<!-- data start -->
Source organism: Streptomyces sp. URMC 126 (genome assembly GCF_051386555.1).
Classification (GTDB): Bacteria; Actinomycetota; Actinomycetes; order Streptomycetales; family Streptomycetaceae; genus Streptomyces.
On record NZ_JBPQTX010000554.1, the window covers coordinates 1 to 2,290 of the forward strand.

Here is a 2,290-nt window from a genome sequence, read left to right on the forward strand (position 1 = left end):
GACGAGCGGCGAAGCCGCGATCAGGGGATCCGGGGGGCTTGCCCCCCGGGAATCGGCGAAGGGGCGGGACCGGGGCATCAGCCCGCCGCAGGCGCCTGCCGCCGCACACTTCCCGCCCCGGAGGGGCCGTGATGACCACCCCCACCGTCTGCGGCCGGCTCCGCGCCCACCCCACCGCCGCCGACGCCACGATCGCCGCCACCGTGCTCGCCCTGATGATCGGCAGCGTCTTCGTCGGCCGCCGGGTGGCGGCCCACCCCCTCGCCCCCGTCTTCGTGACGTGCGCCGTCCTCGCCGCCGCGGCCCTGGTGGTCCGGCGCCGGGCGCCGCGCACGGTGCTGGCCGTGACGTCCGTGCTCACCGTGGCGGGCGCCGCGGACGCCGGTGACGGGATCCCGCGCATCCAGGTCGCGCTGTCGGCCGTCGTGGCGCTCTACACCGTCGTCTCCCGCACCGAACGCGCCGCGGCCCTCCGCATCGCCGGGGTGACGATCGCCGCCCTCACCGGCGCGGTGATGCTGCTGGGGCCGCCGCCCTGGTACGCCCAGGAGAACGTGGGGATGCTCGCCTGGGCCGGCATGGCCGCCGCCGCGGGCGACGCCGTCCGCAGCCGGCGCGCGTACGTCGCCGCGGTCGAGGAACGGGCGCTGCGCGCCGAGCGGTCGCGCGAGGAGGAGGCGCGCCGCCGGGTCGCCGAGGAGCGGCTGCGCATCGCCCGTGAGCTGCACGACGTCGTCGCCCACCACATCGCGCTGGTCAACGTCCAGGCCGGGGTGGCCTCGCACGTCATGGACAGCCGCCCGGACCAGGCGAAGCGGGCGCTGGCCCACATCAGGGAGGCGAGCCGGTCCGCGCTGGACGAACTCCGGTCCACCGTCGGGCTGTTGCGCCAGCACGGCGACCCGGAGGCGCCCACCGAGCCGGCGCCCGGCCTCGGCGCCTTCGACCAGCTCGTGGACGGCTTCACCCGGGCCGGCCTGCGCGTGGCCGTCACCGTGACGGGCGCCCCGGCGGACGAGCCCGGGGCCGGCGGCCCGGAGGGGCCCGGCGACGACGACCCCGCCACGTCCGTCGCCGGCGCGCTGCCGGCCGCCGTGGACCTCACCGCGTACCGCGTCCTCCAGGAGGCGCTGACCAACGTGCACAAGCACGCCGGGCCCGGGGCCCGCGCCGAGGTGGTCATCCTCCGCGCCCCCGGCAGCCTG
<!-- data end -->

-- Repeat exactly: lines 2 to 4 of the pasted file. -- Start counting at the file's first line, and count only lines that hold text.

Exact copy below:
Classification (GTDB): Bacteria; Actinomycetota; Actinomycetes; order Streptomycetales; family Streptomycetaceae; genus Streptomyces.
On record NZ_JBPQTX010000554.1, the window covers coordinates 1 to 2,290 of the forward strand.

Here is a 2,290-nt window from a genome sequence, read left to right on the forward strand (position 1 = left end):